You see, my husband is a high school football coach, and he’s been married to the game for a really, really, long time. They were a thing long before he and I were a thing. And when we started dating, I had to come to terms with the rules of engagement.
What I choose to dwell on will dominate my thoughts, emotions, and responses. So instead of hopping on the roller coaster of preseason camp, I journal, I take a walk, I grab coffee with a girlfriend, and I talk about only positive things.
Because when you pray to God, you are also praying to the Holy Spirit who is living inside your husband. I promise, it/he/she/that spirit will do a much better job of leading him than your frustration ever will.
Let us be open, not overbearing. Let us be eager, not ego-filled. Let us be quiet, not condemning. Let us be close, not close-minded. Let us be ourselves.
Let us be the very best part of being coaches’ wives—by being a part of a community, not a clique.
I have always found it frustrating to not get to where I want to be, with new friends, with the new house, in the new community, immediately. I also fall victim to always comparing my brand new beginning to the well developed ending that just occurred. I’ve learned that I need to be patient and realistic. It takes time to get where I would like to be, usually years.
If you are a coach's wife and this is your first time heading to this testosterone festival, here's a behind-the-scenes guide of what to expect.
Yes, we are moving Lord, but You are already there, just as You are here. It is such a comfort that we cannot escape the cover of Your love, no matter how far we move.
You'll realize that to do it the right way, to be the best possible coach's wife (and person), the one that the community and school deserve, it's going to cost you a piece of your heart.
So, whether we go to a cookout, munch on samples at Costco, or even vacation across international waters, he’s almost always guaranteed to be wearing at least one high school football item.
And in a world, a culture, and an industry where women feel obligated to give until they break, I think that’s the best example of what any one should be, not just a head coach’s wife.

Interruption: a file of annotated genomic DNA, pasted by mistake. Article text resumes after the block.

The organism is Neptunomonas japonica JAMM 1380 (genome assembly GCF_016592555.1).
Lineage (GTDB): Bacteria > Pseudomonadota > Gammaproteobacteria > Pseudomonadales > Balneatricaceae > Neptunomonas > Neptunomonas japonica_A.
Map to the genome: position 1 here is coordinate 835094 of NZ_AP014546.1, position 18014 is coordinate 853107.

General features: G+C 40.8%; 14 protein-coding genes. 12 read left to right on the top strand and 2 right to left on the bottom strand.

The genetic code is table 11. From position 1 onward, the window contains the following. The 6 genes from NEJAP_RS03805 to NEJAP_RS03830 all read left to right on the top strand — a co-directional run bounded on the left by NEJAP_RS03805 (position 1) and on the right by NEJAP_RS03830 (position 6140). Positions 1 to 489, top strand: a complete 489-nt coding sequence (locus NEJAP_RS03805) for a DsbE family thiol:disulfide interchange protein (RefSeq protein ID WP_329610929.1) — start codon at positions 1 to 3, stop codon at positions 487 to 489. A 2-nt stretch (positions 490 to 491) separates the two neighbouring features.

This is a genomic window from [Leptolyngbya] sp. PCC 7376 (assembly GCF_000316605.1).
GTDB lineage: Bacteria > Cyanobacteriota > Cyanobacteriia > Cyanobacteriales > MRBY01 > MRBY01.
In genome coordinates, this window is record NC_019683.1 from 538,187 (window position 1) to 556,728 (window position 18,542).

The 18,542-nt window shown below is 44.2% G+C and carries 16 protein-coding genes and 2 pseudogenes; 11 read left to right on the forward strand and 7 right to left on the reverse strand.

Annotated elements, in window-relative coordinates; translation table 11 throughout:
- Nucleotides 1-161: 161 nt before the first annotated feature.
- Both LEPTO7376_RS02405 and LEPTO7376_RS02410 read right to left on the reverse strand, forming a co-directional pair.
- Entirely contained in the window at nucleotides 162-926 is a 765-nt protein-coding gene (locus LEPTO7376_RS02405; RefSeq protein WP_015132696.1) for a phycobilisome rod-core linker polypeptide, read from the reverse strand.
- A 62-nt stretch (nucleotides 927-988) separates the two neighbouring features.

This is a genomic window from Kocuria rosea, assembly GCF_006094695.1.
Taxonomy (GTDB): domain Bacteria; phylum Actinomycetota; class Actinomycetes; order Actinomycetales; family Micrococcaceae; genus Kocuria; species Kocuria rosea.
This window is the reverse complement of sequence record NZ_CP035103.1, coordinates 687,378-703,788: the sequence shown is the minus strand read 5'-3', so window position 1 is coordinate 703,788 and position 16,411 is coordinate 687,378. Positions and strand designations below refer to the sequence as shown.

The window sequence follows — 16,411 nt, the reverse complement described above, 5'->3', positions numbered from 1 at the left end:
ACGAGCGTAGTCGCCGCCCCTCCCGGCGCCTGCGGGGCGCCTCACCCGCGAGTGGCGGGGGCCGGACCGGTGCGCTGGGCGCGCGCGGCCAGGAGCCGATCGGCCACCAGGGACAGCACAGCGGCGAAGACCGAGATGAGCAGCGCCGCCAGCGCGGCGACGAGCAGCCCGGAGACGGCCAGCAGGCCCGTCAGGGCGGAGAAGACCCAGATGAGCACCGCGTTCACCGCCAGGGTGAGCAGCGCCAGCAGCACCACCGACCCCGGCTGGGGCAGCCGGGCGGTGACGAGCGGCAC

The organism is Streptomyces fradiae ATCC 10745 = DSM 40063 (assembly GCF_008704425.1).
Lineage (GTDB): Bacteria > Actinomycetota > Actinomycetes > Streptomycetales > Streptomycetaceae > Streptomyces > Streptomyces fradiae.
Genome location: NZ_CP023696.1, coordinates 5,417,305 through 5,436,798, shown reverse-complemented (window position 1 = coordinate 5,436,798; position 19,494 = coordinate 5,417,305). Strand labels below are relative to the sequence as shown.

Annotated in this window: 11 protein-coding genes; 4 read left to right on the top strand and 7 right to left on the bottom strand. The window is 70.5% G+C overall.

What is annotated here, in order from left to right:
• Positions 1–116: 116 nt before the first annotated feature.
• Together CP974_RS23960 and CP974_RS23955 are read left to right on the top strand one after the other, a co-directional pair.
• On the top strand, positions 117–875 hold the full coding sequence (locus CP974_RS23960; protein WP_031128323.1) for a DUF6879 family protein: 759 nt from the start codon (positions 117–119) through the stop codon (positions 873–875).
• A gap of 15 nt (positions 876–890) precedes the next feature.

Give it time. You are going to fall more and more in love with this life than you ever knew was possible.
I want my children to learn through you that one person can make a difference and that the most effective way to lead is not through words, but through one’s actions.
I didn’t know Coach’s role would change unexpectedly and shake up our lives drastically. But some of you had experienced that before.
I didn’t know that we would watch each sport shut down, one-by-one. But even when the stadiums emptied, there you were.
Some lost seasons. Some lost jobs. Many wrestled with their mental health and moves and the new normal. But we didn’t face these things alone. But we figured it out together.
I’m writing this as a gentle reminder that all of us have been there. We’ve all been the New Wife -- the one no one knows. And sadly, some of us have even been the New Wife that no one ever knows… the one that no one ever reaches out to before the transient nature of the football life has its way with us, and we move on to our next location and our next potential football family.
As another season is upon us, many couples are working out their roles in a new staff or, like us, have experienced a change in family dynamic (thank God our babies were actually born in the off-season).
To the head coaches and their wives: I beg of you to consider your staff. Each member.
You see I never thought the small town we landed in would end up being a place where we had to worry about the politics of coaching. We were wrong.
Yes, football and being a football family requires physical demands and emotional commitments from everyone involved. There are so many lonely dinners and difficult bath times. There are so many rushed labor-day cookouts and daddy-less trick-or-treats. There are so many tears from kids who miss their daddies -- and occasionally from mamas missing them too. Because there may not be crying in baseball, but believe me, there is crying in football. A lot of crying.
But most of those tears are the good kind.
But there is a difference between being familiar with a community and feeling at home isn’t there? Familiarity allows us a certain level of safety, but when we are at home we can rest.
You know what? Nobody's life is perfect. If you realize that now, you will save yourself much anxiety, pain, and stress. During season, schedules are crazy, nights get late, and your home will most likely become a mess. As a recovering perfectionist, this is something that freaked me out . . . especially early on in the season.